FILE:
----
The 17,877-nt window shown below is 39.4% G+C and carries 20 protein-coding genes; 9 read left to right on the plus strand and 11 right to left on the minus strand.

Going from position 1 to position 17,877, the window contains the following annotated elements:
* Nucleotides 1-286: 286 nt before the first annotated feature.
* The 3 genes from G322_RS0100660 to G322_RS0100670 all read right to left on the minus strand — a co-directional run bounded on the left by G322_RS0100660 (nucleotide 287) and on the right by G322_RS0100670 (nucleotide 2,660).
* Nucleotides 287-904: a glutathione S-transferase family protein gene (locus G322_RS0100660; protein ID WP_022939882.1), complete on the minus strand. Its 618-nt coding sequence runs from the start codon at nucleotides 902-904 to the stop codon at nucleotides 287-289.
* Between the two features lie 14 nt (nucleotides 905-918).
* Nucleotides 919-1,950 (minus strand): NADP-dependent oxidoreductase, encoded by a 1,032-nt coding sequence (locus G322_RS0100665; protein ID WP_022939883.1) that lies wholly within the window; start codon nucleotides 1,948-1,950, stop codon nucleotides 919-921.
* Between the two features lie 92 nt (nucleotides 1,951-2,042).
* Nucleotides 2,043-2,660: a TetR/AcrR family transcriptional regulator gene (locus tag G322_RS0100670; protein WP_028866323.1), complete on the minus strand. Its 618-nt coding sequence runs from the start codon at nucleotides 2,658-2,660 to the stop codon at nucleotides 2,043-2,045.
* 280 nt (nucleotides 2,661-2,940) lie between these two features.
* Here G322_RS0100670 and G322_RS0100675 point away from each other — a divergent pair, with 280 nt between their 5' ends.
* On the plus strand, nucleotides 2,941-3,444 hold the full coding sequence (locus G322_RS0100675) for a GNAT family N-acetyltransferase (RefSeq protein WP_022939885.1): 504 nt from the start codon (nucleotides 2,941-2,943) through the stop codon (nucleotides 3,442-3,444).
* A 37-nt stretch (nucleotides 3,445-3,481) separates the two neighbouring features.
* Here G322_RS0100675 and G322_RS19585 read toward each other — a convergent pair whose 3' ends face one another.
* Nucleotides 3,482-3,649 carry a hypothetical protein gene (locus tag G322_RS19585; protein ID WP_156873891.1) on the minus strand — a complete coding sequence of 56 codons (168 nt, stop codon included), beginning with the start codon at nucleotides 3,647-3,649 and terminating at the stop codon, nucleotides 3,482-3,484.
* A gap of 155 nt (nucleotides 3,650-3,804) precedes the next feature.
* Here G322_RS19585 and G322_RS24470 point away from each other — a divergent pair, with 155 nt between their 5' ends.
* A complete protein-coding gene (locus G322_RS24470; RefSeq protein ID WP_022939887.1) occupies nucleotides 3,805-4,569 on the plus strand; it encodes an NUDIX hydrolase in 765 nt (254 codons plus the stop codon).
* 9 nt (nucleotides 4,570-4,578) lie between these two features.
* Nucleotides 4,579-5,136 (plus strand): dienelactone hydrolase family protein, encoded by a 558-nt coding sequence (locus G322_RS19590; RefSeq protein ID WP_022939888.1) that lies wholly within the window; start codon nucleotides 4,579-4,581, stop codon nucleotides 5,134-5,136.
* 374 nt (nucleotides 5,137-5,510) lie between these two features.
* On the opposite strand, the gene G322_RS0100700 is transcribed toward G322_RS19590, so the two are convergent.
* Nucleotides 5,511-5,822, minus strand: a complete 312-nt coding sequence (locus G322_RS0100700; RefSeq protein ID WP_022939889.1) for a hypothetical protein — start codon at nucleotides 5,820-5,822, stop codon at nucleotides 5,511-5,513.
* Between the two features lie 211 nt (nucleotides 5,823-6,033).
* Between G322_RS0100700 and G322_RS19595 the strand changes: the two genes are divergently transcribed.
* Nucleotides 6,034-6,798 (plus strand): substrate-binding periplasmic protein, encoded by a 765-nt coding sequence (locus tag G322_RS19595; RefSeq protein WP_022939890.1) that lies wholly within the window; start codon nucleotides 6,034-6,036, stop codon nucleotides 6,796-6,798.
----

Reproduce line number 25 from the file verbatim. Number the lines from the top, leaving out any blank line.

* Between G322_RS0100700 and G322_RS19595 the strand changes: the two genes are divergently transcribed.